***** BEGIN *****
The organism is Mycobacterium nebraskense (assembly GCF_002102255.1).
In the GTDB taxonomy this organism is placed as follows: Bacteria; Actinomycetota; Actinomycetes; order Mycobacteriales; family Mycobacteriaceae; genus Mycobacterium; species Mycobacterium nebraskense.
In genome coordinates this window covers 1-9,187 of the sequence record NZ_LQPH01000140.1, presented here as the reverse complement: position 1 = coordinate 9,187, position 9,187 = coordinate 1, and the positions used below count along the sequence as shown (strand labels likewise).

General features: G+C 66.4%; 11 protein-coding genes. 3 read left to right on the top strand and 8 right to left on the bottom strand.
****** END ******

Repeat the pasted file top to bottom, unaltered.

The organism is Mycobacterium nebraskense (assembly GCF_002102255.1).
In the GTDB taxonomy this organism is placed as follows: Bacteria; Actinomycetota; Actinomycetes; order Mycobacteriales; family Mycobacteriaceae; genus Mycobacterium; species Mycobacterium nebraskense.
In genome coordinates this window covers 1-9,187 of the sequence record NZ_LQPH01000140.1, presented here as the reverse complement: position 1 = coordinate 9,187, position 9,187 = coordinate 1, and the positions used below count along the sequence as shown (strand labels likewise).

General features: G+C 66.4%; 11 protein-coding genes. 3 read left to right on the top strand and 8 right to left on the bottom strand.